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Unambiguous Evidence of Water On the Moon

samzenpus posted more than 4 years ago | from the water-and-cheese dept.

Moon 251

Nethemas the Great writes "Information has leaked ahead of the scheduled NASA press conference tomorrow that we have found unambiguous evidence for water on the moon. From the article, 'Since man first touched the moon and brought pieces of it back to Earth, scientists have thought that the lunar surface was bone dry. But new observations from three different spacecraft have put this notion to rest with what has been called "unambiguous evidence" of water across the surface of the moon.'"

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251 comments

great news (5, Funny)

SkyMunky (249995) | more than 4 years ago | (#29526029)

I'll be thirsty after the long ride.

Re:great news (0, Flamebait)

Anonymous Coward | more than 4 years ago | (#29526087)

and if you proposed this some time ago, people would say "wow what an idiot you are". they would not say "interesting claim, please find evidence for it" because that would be a level of class far beyond their reach. no, they would have ridiculed you. almost every non-mainstream idea is treated this way by a bunch of narrow-minded fucks, and if you are reading this, there is a good chance you have been that narrow-minded fuck yourself at some time or another. some of these ideas get to become mainstream ideas and those eventually become what "everybody knows" and we forget the inertia that had to be overcome for mostly pointless yet somewhat valid reasons. people never seem to appreciate history very much or else maybe they'd read it and learn to keep more of an open mind. sigh.

Re:great news (0)

Anonymous Coward | more than 4 years ago | (#29526179)

You bore me.

Yes Indeed, But Rocket Propulsion Sucks (3, Funny)

Louis Savain (65843) | more than 4 years ago | (#29526259)

Great news indeed. Still, it's depressing to think that we're still using an ancient, dangerous, primitive and very expensive space transportation technology: rocket propulsion. One thing is sure; we'll never colonize the solar system with rockets at the rate we're going.

But rejoice. Soon, a new form of transportation will arrive, one based on the realization that we are immersed in an immense ocean of energetic particles. This is a consequence of a reevaluation of our understanding of the causality of motion. Soon, we'll have vehicles that can move at tremendous speeds and negotiate right angle turns without slowing down and without incurring damages due to inertial effects. Floating cities, unlimited clean energy, earth to mars in hours, New York to Beijing in minutes... That's the future of energy and travel. Check it out.

The Problem With Motion [blogspot.com]

Re:Yes Indeed, But Rocket Propulsion Sucks (0)

Anonymous Coward | more than 4 years ago | (#29526635)

It would be nice if you had some _evidence_ that inertia can be ignored.

Re:Yes Indeed, But Rocket Propulsion Sucks (3, Funny)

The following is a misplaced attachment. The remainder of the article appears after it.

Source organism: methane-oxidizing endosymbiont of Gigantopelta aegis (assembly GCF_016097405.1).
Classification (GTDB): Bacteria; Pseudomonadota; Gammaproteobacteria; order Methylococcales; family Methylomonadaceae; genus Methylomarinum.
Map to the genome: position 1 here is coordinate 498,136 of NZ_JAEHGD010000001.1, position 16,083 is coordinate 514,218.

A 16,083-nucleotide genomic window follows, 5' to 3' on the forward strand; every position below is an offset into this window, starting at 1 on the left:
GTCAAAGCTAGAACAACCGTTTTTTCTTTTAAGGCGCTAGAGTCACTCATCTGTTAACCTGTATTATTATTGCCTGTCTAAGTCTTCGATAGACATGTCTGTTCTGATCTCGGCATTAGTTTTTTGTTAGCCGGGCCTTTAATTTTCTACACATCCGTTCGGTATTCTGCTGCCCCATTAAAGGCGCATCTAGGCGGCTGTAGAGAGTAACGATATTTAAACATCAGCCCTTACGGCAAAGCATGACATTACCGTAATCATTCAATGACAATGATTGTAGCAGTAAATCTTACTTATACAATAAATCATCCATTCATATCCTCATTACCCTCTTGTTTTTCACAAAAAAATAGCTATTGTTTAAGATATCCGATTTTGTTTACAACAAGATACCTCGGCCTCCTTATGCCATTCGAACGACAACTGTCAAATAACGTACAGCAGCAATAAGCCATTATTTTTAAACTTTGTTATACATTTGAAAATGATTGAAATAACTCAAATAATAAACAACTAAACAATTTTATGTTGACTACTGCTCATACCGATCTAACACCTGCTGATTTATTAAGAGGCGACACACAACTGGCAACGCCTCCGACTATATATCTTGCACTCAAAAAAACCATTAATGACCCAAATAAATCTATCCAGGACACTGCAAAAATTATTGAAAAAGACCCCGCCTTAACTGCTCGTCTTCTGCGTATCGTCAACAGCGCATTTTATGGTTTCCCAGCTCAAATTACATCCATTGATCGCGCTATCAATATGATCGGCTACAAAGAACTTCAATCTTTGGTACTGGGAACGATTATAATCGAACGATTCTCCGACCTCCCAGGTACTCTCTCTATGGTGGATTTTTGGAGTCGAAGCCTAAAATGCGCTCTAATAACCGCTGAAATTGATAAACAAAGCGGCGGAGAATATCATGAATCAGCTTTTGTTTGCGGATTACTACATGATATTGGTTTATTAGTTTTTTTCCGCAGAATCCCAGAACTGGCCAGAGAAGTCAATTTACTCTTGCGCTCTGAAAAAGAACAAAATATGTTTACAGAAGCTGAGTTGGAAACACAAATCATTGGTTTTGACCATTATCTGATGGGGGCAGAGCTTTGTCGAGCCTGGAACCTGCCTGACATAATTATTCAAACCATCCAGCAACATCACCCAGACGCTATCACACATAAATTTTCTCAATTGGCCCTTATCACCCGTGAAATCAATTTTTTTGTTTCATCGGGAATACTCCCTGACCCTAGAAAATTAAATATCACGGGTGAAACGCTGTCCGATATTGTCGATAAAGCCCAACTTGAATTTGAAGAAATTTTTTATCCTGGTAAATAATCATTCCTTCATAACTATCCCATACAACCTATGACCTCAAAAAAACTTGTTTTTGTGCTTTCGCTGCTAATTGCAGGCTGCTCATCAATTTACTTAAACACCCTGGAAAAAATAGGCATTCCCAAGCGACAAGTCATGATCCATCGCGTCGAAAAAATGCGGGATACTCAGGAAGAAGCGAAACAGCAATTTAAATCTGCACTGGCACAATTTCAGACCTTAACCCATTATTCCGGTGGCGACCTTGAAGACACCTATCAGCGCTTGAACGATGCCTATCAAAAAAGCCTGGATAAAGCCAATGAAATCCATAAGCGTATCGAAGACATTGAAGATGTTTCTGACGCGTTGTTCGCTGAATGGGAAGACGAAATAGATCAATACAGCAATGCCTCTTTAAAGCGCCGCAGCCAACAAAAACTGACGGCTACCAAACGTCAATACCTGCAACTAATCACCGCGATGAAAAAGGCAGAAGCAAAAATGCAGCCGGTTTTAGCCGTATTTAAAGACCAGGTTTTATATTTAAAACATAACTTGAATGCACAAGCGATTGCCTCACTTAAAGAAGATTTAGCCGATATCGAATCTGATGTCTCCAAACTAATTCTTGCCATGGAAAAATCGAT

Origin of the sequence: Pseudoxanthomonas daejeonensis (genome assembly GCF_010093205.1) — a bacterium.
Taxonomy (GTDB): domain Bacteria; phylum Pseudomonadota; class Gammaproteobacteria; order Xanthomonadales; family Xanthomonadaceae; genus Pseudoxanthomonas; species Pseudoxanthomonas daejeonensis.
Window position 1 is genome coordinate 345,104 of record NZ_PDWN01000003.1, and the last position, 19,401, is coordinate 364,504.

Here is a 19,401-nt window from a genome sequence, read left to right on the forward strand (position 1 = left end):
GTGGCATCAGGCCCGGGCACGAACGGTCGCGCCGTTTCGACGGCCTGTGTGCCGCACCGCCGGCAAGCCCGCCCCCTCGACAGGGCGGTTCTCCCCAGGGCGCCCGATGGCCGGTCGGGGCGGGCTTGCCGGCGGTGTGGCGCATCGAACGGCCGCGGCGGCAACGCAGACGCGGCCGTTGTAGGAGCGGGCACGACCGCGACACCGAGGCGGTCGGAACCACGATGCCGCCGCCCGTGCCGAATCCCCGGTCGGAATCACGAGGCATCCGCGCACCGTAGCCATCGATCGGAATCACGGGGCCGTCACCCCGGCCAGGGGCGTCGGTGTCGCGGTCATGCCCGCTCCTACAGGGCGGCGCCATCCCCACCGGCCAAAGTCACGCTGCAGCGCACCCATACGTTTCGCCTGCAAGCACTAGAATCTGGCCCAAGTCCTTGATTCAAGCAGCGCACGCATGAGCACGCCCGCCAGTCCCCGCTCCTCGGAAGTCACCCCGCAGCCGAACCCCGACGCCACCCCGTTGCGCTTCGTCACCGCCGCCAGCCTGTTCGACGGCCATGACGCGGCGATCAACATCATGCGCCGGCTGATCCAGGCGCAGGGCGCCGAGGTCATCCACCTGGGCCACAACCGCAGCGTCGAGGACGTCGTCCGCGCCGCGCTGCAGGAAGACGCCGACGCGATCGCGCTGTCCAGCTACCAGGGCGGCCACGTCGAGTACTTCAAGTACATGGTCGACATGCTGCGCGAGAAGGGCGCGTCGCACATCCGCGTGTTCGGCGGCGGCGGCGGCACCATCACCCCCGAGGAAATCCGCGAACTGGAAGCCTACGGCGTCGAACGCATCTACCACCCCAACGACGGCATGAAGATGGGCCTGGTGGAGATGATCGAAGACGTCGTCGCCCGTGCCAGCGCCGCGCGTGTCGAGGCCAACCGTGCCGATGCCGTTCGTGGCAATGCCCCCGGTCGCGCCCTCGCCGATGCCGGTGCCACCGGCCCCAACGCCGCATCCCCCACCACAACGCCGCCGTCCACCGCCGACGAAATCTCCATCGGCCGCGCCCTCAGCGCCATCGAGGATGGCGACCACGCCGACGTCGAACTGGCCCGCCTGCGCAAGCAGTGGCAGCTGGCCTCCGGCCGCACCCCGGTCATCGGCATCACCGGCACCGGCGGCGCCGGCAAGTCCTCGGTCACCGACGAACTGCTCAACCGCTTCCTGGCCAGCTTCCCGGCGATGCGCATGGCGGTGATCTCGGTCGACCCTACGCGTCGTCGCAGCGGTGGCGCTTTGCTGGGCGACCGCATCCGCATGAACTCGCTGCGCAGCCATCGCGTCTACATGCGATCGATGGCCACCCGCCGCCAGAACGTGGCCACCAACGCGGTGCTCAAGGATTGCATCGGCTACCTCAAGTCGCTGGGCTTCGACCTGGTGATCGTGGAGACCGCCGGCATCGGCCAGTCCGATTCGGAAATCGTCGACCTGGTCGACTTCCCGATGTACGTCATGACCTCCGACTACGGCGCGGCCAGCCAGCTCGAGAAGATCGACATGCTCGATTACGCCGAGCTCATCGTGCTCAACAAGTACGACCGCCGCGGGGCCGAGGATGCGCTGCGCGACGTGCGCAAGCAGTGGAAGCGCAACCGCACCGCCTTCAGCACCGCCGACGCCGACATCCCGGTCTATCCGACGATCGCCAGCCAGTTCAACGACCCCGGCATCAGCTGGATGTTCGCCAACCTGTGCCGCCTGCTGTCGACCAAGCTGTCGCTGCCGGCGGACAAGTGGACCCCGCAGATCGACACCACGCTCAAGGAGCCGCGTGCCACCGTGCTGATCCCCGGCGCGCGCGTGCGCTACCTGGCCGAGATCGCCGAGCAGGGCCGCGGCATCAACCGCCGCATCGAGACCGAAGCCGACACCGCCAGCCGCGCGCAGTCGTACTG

Louis Savain (65843) | more than 4 years ago | (#29526653)

Yes, it would be nice, wouldn't it? But Rome was not built in one day. Have patience. Inertia can be ignored, even under extremely powerful acceleration, if every atom in the ship and its occupants are accelerated simultaneously and equally.

Re:Yes Indeed, But Rocket Propulsion Sucks (3, Funny)

Cillian (1003268) | more than 4 years ago | (#29526917)

Your views intrigue me and I would like to subscribe to your newsletter

Re:Yes Indeed, But Rocket Propulsion Sucks (1)

somersault (912633) | more than 4 years ago | (#29526989)

Sure, but I would think it's quite a task to move even a 2D array of atoms "simultaneously and equally", let alone an entire 3D object..

Re:Yes Indeed, But Rocket Propulsion Sucks (4, Informative)

TheRaven64 (641858) | more than 4 years ago | (#29527153)

Jump off a building. Seriously. Your atoms are not accelerated quite simultaneously and equally due to the slight incline of the gravitational plane, but the difference is almost negligible (ignoring air resistance), and so you don't feel any acceleration (fall into a small black hole and the differences become important and you become spaghetti). You won't be injured until you hit the ground and the atoms in your feet are the only ones being accelerated, with the others being brought to stationary by the electromagnetic force propagating through your body. The same effect can be achieved in mass drivers with ferromagnetic projectiles in a vacuum.

The grandparent is an idiot who has read too much science fiction, but his ideas are theoretically sound. The practical problems are huge, however, not 'just around the corner'.

Re:Yes Indeed, But Rocket Propulsion Sucks (0)

Anonymous Coward | more than 4 years ago | (#29526787)

Forgive me for being an ass, but i read parts 1 and 2 of your writing, and frankly it just sounds like a bunch of hot air. you just state what a bunch of other people thought, and some crazy sci-fi fantasies of your own, no fact, no science, no proposed experimentation... in other words, all I hear is "Blah Blah Blah"...

Re:Yes Indeed, But Rocket Propulsion Sucks (1)

HBoar (1642149) | more than 4 years ago | (#29526827)

Go ask a physicist to explain why two objects in relative inertial motion remain in motion. You will get either one or both of the following answers. 1. Nothing is needed to keep them in motion. Newton proved it already. 2. Physics is not about the why of things but the how.